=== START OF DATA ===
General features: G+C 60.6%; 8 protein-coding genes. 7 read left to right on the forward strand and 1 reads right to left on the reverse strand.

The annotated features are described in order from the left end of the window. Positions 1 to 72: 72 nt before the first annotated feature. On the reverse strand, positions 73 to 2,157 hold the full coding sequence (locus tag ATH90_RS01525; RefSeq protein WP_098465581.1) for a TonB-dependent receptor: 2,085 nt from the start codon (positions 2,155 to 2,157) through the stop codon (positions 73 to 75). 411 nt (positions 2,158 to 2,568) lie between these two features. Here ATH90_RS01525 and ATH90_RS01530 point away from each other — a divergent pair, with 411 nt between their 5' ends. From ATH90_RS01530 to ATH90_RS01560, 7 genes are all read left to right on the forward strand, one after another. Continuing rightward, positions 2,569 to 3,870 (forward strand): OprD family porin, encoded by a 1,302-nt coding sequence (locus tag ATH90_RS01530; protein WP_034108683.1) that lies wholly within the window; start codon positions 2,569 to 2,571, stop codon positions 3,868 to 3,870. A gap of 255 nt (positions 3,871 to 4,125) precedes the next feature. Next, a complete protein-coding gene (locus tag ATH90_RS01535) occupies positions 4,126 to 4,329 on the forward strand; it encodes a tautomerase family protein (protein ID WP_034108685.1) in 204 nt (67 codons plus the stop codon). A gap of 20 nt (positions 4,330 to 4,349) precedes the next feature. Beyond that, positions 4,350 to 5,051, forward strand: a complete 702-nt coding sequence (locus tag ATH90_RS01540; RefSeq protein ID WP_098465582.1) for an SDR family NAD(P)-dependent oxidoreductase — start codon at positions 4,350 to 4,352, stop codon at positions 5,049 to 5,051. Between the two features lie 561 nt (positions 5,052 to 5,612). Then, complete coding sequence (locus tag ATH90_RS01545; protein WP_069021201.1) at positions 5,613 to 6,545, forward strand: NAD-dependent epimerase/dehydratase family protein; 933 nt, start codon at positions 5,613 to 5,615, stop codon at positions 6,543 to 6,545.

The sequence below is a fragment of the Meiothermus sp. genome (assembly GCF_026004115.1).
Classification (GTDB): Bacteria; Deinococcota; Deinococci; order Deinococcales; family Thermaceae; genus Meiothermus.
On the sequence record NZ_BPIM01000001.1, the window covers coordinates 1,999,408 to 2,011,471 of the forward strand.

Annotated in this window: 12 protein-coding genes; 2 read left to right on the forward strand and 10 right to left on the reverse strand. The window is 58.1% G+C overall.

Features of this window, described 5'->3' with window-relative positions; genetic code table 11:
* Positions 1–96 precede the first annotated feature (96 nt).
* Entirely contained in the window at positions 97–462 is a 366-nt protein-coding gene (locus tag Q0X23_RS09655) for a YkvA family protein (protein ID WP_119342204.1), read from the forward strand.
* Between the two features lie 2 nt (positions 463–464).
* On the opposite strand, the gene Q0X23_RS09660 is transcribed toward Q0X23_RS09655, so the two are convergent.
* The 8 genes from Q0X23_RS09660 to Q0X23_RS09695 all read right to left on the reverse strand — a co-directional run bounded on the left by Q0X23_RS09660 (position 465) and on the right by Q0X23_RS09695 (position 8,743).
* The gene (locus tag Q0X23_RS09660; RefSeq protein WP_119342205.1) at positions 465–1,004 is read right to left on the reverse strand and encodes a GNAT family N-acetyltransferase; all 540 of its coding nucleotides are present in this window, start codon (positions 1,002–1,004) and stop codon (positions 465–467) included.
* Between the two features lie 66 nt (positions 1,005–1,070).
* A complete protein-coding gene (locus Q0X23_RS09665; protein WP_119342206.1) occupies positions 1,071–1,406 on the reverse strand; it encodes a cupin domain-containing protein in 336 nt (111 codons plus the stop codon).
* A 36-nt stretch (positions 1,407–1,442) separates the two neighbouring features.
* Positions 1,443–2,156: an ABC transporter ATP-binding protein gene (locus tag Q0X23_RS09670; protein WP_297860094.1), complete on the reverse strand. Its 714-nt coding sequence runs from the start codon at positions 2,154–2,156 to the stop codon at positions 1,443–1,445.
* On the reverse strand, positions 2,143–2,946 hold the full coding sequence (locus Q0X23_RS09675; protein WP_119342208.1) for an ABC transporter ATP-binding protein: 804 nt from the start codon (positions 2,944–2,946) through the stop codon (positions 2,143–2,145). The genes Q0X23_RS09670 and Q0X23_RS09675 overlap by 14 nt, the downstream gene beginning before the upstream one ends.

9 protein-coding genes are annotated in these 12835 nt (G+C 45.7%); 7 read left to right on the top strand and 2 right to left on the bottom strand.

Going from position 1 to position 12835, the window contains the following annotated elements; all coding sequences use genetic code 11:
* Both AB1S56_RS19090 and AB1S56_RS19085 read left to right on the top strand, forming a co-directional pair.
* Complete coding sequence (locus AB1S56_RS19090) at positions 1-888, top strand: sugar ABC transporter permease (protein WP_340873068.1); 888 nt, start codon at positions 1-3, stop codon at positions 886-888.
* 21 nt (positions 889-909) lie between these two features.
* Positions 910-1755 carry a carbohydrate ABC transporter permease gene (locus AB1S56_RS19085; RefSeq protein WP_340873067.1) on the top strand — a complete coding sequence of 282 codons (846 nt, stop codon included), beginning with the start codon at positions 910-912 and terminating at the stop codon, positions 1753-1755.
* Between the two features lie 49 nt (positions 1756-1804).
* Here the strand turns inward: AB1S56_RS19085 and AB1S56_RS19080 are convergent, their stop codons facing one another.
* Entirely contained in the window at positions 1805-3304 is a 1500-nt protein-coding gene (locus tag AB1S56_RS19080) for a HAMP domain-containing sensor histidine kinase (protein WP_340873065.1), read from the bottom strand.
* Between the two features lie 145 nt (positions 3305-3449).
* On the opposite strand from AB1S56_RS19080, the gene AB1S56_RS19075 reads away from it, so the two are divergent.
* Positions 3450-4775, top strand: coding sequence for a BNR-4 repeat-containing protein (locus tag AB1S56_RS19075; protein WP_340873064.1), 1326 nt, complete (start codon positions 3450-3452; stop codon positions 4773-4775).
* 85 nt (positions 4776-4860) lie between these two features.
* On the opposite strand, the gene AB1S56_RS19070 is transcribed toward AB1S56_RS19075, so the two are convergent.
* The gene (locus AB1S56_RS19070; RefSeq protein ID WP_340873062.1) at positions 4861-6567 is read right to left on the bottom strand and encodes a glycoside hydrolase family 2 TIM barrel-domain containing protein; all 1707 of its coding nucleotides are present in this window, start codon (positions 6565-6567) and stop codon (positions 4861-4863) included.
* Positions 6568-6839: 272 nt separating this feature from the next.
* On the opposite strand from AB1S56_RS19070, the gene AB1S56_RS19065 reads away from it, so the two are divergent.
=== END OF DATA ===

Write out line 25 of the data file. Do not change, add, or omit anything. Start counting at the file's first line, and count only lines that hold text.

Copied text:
* Between the two features lie 49 nt (positions 1756-1804).